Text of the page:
Current Research in EEPS: Dr. Jaqueline Austermann, Lamont-Doherty Earth Observatory, Columbia University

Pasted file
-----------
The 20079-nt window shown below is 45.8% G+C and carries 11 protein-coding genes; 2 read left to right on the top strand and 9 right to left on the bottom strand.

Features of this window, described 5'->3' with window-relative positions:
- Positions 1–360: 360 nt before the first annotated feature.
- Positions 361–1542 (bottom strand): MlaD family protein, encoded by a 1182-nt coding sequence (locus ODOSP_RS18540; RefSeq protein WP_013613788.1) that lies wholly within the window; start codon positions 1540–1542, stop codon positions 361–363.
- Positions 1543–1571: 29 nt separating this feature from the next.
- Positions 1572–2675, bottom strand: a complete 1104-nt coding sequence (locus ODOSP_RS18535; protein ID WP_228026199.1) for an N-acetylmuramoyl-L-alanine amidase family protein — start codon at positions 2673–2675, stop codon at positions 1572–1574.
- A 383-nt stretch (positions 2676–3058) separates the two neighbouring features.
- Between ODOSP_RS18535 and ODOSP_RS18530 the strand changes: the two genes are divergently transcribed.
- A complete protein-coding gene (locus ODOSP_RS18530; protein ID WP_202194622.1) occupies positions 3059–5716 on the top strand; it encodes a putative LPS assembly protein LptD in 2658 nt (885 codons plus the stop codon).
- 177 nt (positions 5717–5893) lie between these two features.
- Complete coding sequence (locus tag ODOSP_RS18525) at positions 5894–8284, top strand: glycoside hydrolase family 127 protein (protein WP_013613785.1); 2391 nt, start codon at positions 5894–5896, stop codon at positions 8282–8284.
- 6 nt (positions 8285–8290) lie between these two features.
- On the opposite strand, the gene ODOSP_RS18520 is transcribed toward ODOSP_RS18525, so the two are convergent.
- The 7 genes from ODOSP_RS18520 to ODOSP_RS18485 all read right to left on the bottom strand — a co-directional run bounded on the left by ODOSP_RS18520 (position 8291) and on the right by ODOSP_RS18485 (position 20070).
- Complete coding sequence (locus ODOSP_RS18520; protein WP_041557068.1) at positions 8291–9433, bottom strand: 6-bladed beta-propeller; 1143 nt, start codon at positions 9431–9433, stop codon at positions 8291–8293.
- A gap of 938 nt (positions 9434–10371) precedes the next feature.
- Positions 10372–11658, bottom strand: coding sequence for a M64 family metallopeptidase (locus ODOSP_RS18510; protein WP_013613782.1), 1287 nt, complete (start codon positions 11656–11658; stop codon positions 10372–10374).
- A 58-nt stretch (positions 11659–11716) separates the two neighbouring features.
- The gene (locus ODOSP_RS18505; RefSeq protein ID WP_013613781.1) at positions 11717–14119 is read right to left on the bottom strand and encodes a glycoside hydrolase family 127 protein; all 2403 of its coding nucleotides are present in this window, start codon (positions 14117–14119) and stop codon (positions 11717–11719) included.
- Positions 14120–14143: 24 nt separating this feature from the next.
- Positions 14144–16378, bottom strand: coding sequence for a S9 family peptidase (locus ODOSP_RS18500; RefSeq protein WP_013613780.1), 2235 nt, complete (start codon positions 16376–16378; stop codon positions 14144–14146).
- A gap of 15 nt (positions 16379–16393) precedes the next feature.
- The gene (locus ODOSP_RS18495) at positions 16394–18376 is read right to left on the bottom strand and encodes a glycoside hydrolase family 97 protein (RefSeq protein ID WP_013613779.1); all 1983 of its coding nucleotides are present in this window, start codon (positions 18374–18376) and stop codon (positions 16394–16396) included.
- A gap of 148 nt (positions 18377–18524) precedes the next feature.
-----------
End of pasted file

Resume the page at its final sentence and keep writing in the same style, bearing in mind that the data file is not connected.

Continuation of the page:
The Last interglacial (~125ka) was 0.5-1.5 ºC warmer than today, making it an interesting natural experiment for how ice sheets respond to modest warming. In this talk I will first describe past estimates for Last interglacial sea level and corresponding polar ice retreat before presenting our new assessment from sea level data in the Bahamas. I will show our field evidence and describe how we can leverage the spatial extent of the data to constrain the contribution of glacial isostatic adjustment to past sea level. Based on these data, we find that Last Interglacial sea level very unlikely exceeded ~5m, which is below the current estimate from the IPCC. Next, I will present new Last Interglacial sea level data from northwest Europe, and argue that these observations predominantly constrain the contribution from the Antarctic ice sheet during the Last interglacial. Combining both results (from the Bahamas and northwest Europe) allows us to not only produce a new time-varying estimate of Last Interglacial sea level, but also partition this melt between Greenland and the Antarctic ice sheets. I will end by speculating what these new results mean for future sea level rise under different emission scenarios.